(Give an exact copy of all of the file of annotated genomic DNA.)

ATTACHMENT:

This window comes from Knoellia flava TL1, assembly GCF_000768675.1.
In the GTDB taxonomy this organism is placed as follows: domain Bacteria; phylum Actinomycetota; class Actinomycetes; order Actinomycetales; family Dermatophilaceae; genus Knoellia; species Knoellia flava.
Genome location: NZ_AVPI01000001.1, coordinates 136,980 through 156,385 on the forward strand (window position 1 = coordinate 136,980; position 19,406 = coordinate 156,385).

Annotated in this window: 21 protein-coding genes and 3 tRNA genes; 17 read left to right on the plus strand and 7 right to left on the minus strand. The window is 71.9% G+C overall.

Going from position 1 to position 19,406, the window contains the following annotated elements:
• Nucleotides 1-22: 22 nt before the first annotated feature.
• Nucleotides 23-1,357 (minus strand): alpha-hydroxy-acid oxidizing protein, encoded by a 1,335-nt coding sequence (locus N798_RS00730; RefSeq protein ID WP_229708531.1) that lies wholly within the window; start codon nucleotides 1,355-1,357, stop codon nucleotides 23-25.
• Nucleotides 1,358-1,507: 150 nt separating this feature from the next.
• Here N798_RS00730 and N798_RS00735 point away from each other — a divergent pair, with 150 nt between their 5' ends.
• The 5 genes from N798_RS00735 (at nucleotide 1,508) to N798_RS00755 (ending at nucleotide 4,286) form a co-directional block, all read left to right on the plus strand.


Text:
This window comes from Knoellia flava TL1, assembly GCF_000768675.1.
In the GTDB taxonomy this organism is placed as follows: domain Bacteria; phylum Actinomycetota; class Actinomycetes; order Actinomycetales; family Dermatophilaceae; genus Knoellia; species Knoellia flava.
Genome location: NZ_AVPI01000001.1, coordinates 136,980 through 156,385 on the forward strand (window position 1 = coordinate 136,980; position 19,406 = coordinate 156,385).

Annotated in this window: 21 protein-coding genes and 3 tRNA genes; 17 read left to right on the plus strand and 7 right to left on the minus strand. The window is 71.9% G+C overall.

Going from position 1 to position 19,406, the window contains the following annotated elements:
• Nucleotides 1-22: 22 nt before the first annotated feature.
• Nucleotides 23-1,357 (minus strand): alpha-hydroxy-acid oxidizing protein, encoded by a 1,335-nt coding sequence (locus N798_RS00730; RefSeq protein ID WP_229708531.1) that lies wholly within the window; start codon nucleotides 1,355-1,357, stop codon nucleotides 23-25.
• Nucleotides 1,358-1,507: 150 nt separating this feature from the next.
• Here N798_RS00730 and N798_RS00735 point away from each other — a divergent pair, with 150 nt between their 5' ends.
• The 5 genes from N798_RS00735 (at nucleotide 1,508) to N798_RS00755 (ending at nucleotide 4,286) form a co-directional block, all read left to right on the plus strand.